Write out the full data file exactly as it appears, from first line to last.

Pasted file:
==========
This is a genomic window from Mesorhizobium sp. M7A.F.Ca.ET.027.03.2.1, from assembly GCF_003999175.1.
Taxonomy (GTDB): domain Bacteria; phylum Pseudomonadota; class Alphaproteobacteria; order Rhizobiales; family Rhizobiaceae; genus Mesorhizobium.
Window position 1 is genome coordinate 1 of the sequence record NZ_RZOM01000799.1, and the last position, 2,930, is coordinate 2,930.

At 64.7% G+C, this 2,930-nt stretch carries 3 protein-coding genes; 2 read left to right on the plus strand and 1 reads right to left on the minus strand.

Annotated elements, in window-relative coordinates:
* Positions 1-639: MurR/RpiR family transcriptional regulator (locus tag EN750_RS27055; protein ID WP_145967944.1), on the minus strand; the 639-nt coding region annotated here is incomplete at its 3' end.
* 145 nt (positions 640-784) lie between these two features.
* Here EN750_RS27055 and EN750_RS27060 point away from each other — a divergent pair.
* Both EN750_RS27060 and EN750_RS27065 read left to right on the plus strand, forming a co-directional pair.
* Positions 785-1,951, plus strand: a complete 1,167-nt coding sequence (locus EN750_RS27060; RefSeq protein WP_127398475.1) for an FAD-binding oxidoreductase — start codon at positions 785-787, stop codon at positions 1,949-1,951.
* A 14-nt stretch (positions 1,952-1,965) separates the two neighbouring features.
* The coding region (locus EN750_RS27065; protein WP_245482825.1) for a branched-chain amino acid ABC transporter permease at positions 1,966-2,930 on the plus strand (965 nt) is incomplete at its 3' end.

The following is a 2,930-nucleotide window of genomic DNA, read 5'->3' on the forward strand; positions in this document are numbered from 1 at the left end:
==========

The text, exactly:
This is a genomic window from Mesorhizobium sp. M7A.F.Ca.ET.027.03.2.1, from assembly GCF_003999175.1.
Taxonomy (GTDB): domain Bacteria; phylum Pseudomonadota; class Alphaproteobacteria; order Rhizobiales; family Rhizobiaceae; genus Mesorhizobium.
Window position 1 is genome coordinate 1 of the sequence record NZ_RZOM01000799.1, and the last position, 2,930, is coordinate 2,930.

At 64.7% G+C, this 2,930-nt stretch carries 3 protein-coding genes; 2 read left to right on the plus strand and 1 reads right to left on the minus strand.

Annotated elements, in window-relative coordinates:
* Positions 1-639: MurR/RpiR family transcriptional regulator (locus tag EN750_RS27055; protein ID WP_145967944.1), on the minus strand; the 639-nt coding region annotated here is incomplete at its 3' end.
* 145 nt (positions 640-784) lie between these two features.
* Here EN750_RS27055 and EN750_RS27060 point away from each other — a divergent pair.
* Both EN750_RS27060 and EN750_RS27065 read left to right on the plus strand, forming a co-directional pair.
* Positions 785-1,951, plus strand: a complete 1,167-nt coding sequence (locus EN750_RS27060; RefSeq protein WP_127398475.1) for an FAD-binding oxidoreductase — start codon at positions 785-787, stop codon at positions 1,949-1,951.
* A 14-nt stretch (positions 1,952-1,965) separates the two neighbouring features.
* The coding region (locus EN750_RS27065; protein WP_245482825.1) for a branched-chain amino acid ABC transporter permease at positions 1,966-2,930 on the plus strand (965 nt) is incomplete at its 3' end.

The following is a 2,930-nucleotide window of genomic DNA, read 5'->3' on the forward strand; positions in this document are numbered from 1 at the left end: